But construction companies dismissed the idea of completely rebuilding Cairo’s Center Church. “There is no way that you can get a permit”, said a top engineer at one construction company.
Church leaders prayed and decided to move forward in faith. They contacted one more construction company and inquired about the process of securing a permit to renovate the building.
“It’s true that it is difficult”, a senior engineer replied. “But we think that we can obtain the permit in one to three months”.
A month later, the engineer called back to announce that the building permit was ready.
The quick progress astounded Akram Khan, treasurer of the Adventist Church’s Egypt-Sudan Field. “One month!” he said in an interview. “That was the first sign that God really wanted us to do something with the building”.
More miracles followed in rapid succession, church leaders said. Center Church’s premises underwent a complete renovation in a year and reopened its doors as the Ramses Cultural Center in 2018. Adventist Church president Ted N.C. Wilson rededicated the four-story complex and reminded church members that a key part of the church’s mission is helping people in big cities. “Cairo is a city with almost 20 million people — people who are broken-hearted, people who are captured by evil things, people who are blind to their own needs, people who are spiritually hungry”, Wilson said in a speech in the refurnished hall of the Center Church. “That is why the Ramses Cultural Center exists”.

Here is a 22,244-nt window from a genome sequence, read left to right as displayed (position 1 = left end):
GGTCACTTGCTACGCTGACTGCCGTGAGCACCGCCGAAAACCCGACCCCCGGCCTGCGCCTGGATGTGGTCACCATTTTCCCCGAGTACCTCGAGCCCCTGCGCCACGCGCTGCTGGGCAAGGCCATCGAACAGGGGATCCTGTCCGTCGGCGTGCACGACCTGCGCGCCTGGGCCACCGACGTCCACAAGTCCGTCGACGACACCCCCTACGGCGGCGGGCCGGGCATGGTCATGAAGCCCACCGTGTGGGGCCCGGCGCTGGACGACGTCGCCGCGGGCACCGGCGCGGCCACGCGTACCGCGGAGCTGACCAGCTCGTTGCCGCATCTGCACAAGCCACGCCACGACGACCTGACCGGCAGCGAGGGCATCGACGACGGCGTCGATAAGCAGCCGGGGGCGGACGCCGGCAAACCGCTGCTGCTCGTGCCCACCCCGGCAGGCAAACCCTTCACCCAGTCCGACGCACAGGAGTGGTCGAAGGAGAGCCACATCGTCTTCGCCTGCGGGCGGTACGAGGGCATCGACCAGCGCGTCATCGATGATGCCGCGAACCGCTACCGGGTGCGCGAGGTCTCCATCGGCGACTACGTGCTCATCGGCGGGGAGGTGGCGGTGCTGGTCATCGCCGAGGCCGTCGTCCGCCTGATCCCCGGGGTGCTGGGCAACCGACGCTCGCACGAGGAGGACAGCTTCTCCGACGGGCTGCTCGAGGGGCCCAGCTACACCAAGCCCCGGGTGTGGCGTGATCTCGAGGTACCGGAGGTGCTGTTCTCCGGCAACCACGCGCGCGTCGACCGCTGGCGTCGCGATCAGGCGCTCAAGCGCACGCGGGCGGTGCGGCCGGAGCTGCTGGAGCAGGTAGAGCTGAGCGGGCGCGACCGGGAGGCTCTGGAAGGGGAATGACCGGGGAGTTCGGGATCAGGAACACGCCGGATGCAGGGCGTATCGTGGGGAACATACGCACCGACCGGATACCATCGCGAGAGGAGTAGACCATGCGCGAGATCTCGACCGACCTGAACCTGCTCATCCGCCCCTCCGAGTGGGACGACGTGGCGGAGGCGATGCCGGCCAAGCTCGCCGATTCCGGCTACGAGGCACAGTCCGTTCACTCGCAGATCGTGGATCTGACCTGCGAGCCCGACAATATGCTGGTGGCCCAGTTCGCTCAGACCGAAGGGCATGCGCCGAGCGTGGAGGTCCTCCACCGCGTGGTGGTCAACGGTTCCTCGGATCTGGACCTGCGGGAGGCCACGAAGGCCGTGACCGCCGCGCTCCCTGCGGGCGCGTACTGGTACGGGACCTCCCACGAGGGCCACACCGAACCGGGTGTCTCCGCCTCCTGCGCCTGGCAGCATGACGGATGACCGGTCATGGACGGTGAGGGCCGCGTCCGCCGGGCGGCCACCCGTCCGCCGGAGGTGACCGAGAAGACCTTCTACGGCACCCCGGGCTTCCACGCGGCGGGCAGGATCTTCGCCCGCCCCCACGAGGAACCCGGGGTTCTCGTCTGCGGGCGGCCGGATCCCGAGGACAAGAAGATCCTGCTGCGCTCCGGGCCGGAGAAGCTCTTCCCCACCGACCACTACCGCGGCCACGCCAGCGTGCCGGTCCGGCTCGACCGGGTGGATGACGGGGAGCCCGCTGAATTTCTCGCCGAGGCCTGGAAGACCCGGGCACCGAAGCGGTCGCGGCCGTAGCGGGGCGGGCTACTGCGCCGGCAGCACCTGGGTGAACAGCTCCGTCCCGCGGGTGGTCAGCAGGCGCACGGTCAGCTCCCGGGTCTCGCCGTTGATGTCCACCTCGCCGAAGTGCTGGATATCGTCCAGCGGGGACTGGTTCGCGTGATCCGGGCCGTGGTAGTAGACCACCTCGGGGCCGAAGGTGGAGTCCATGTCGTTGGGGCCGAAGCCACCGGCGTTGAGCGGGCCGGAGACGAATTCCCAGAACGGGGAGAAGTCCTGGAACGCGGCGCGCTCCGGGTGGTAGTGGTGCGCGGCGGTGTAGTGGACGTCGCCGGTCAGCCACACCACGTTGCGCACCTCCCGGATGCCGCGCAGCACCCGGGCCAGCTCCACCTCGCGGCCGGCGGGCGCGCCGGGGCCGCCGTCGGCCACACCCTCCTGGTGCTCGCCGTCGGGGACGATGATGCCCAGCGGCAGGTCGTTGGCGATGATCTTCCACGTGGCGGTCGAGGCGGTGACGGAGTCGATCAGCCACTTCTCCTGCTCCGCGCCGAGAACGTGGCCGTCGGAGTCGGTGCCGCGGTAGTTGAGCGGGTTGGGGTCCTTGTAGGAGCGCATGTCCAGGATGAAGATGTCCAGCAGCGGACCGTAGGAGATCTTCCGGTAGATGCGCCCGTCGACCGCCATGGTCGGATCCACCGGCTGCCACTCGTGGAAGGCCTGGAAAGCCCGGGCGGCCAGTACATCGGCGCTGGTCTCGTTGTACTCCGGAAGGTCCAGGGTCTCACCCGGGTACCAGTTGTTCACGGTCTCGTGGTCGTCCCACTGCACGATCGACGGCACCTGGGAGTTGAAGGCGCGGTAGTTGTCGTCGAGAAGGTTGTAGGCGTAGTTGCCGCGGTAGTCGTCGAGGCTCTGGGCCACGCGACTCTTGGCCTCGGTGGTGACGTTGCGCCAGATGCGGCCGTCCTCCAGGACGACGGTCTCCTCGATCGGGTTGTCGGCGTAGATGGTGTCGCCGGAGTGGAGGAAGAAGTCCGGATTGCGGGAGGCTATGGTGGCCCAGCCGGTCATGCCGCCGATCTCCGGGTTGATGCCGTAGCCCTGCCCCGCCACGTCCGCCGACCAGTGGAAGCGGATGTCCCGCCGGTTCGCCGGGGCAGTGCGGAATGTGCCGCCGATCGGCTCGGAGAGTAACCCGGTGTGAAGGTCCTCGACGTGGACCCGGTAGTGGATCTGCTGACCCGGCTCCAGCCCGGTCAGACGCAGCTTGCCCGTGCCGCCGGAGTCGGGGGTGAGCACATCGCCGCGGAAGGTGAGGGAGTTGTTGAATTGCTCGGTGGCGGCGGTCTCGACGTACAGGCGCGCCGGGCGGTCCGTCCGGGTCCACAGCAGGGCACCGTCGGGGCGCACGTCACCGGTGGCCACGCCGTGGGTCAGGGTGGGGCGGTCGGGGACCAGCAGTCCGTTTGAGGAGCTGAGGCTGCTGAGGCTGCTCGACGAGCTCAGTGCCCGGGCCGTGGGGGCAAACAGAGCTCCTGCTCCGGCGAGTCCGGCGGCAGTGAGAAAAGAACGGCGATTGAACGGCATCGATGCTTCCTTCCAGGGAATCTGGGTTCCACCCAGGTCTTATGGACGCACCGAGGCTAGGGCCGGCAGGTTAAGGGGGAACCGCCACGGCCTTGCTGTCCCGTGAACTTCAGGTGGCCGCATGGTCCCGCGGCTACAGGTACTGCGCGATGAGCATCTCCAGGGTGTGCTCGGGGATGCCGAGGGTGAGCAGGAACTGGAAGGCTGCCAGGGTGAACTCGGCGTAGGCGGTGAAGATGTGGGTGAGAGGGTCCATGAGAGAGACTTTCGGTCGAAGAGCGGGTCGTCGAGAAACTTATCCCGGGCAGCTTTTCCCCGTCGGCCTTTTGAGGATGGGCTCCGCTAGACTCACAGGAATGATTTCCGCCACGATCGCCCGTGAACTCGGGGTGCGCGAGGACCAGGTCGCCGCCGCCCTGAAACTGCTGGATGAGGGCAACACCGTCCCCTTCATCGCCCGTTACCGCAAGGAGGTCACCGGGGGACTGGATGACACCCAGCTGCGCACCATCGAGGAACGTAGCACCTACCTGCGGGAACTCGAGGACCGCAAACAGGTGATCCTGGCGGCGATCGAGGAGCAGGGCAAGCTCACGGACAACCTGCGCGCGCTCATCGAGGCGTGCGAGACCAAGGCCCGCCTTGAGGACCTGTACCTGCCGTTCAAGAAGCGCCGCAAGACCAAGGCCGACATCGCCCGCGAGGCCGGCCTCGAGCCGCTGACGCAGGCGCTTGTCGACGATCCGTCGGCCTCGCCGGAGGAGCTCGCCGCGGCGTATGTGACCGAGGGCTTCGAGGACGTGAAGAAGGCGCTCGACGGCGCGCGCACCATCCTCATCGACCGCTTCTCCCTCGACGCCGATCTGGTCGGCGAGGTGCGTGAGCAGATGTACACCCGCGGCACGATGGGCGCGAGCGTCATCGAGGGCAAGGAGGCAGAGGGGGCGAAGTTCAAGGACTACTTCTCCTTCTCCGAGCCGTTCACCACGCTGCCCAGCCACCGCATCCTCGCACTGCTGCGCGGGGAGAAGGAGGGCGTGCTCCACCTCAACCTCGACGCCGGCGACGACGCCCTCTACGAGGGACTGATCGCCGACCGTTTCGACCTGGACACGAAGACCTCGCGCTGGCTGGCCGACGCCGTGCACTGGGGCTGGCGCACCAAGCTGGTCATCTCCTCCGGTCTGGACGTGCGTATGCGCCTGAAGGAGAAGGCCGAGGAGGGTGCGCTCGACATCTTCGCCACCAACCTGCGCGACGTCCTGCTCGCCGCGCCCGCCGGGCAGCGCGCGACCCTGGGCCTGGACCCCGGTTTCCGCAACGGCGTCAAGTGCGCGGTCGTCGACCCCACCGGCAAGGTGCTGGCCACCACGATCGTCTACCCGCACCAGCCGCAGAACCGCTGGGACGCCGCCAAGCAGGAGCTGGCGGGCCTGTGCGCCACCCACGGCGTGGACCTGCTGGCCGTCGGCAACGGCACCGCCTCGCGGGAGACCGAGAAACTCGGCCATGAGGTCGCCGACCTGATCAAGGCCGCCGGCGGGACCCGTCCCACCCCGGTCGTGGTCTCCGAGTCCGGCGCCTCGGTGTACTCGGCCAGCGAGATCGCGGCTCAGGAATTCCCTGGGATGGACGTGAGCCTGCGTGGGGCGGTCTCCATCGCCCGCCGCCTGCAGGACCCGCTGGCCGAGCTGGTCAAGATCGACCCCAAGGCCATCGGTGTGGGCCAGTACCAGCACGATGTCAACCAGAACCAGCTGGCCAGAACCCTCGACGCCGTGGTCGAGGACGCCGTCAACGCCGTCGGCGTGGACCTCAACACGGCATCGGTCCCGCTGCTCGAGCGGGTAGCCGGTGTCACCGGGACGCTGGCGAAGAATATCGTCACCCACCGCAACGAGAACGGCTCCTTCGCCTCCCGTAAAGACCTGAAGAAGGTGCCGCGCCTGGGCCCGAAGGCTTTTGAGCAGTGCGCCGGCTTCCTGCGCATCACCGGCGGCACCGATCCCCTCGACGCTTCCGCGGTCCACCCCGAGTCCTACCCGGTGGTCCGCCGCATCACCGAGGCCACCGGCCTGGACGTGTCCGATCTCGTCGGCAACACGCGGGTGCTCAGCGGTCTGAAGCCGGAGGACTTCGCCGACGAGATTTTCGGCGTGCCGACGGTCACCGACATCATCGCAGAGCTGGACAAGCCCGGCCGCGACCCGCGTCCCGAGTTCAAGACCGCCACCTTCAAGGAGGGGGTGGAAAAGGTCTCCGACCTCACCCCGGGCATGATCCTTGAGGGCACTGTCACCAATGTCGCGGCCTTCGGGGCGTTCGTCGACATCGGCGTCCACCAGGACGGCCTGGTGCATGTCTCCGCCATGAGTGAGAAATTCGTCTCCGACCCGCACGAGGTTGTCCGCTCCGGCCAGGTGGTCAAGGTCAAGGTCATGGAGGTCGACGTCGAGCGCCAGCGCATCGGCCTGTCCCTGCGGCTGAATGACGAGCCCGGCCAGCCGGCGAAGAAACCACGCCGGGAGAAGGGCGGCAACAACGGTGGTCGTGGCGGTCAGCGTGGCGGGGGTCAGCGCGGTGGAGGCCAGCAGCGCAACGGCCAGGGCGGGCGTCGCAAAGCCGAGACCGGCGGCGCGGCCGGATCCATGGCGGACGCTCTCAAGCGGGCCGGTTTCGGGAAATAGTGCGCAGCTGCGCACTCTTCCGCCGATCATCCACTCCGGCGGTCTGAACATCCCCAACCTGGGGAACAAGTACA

The Center Church, whose 750 seats once filled the building, now occupies a corner and has seating for up to 280 people. The renovated building also has a preschool, a dental clinic, a fitness center, a massage room, a kitchen for cooking lessons, and seven classrooms for wellness lectures and English classes.
The Adventist Church has 200 members in Cairo and 800 in all of Egypt, an African country with a population of about 100 million.
Wilson and other church leaders praised God for the speed with which the Ramses Cultural Center was completed, starting with the crucial step of obtaining the building permit. Khan, pictured, said the miracles didn’t end there. “Everything that we are doing with this building is a miracle”, said Khan, a Pakistani native who has served in Egypt for eight years.
Pray for more mission miracles in Egypt and beyond. Thank you for your mission offering that make miracles possible.
Produced by the General Conference Office of Adventist Mission. email: email@example.com website: www.adventistmission.org